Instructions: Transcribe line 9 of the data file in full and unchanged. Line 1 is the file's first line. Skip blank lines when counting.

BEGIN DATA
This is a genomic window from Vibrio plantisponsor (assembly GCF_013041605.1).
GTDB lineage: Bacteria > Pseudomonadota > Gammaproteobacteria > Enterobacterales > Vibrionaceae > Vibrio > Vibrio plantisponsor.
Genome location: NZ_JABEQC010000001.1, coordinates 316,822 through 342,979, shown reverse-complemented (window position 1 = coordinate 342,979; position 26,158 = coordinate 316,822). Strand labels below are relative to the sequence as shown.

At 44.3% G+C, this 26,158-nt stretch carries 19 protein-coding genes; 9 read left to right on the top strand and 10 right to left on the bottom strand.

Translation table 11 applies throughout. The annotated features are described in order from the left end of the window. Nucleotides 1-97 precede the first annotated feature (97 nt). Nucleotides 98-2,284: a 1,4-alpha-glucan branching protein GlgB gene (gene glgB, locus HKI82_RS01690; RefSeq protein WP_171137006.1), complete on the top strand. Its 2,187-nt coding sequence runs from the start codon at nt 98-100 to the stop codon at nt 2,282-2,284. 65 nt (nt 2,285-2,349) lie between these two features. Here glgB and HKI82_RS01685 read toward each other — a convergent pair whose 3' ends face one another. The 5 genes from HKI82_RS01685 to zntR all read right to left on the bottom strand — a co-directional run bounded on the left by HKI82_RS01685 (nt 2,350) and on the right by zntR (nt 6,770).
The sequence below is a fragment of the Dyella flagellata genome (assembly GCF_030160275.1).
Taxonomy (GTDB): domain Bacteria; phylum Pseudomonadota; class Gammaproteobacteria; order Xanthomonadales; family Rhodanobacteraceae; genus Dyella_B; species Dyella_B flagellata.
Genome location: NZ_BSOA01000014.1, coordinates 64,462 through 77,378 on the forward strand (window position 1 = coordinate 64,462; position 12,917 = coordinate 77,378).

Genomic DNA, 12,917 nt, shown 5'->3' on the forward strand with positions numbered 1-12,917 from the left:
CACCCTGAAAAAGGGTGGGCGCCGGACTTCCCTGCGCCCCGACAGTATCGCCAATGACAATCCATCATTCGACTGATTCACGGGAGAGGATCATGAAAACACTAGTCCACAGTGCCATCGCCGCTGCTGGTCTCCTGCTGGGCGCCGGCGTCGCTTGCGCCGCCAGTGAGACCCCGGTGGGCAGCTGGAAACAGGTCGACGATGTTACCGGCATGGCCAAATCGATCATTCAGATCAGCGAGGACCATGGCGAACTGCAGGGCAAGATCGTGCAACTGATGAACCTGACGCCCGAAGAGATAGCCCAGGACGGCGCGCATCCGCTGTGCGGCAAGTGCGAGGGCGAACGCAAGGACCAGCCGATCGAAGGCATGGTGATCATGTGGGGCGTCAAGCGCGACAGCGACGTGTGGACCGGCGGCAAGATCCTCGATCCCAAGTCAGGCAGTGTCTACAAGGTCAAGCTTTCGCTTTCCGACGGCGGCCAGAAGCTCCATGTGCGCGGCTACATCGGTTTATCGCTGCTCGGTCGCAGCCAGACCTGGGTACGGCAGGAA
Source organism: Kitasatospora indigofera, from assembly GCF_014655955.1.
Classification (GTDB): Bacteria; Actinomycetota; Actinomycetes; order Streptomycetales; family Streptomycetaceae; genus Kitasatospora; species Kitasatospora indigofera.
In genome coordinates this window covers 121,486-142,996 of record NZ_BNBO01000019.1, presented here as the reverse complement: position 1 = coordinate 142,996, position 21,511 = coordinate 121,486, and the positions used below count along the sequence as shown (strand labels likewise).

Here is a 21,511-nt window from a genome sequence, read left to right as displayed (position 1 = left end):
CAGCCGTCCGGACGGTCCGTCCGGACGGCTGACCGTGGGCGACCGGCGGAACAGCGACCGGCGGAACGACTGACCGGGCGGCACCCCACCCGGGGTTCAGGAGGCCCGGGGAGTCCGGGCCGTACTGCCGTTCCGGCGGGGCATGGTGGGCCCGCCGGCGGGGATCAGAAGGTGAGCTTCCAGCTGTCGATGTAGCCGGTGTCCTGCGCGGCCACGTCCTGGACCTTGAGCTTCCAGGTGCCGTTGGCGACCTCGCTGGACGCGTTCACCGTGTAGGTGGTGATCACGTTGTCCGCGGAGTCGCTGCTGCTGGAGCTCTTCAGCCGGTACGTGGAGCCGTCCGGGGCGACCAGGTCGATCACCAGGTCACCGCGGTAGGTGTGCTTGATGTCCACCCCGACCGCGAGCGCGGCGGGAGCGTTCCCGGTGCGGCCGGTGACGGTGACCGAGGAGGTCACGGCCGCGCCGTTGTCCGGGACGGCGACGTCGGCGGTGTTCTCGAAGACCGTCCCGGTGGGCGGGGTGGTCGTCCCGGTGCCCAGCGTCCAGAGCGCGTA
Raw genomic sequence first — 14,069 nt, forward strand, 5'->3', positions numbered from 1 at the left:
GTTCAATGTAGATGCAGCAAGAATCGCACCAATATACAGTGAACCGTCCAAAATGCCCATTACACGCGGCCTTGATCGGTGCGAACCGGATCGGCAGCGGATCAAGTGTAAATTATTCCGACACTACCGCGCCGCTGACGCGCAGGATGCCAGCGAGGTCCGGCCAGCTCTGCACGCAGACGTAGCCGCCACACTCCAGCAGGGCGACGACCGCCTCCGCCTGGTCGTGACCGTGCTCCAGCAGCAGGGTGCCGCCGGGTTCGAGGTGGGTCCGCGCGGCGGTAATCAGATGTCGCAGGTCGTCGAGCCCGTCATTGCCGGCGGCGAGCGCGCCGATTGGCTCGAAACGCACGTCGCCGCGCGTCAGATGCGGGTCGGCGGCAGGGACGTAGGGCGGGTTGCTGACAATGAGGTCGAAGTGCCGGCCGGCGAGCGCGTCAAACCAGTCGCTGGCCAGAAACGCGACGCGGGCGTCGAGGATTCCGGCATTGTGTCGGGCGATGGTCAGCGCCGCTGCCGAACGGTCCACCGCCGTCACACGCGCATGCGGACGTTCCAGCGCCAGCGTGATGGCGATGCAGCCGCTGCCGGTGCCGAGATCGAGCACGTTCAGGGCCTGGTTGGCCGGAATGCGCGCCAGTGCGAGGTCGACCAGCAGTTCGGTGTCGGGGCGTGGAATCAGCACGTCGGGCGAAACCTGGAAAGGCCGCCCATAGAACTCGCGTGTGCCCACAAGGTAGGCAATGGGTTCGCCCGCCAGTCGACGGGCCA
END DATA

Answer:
Genomic DNA, 12,917 nt, shown 5'->3' on the forward strand with positions numbered 1-12,917 from the left: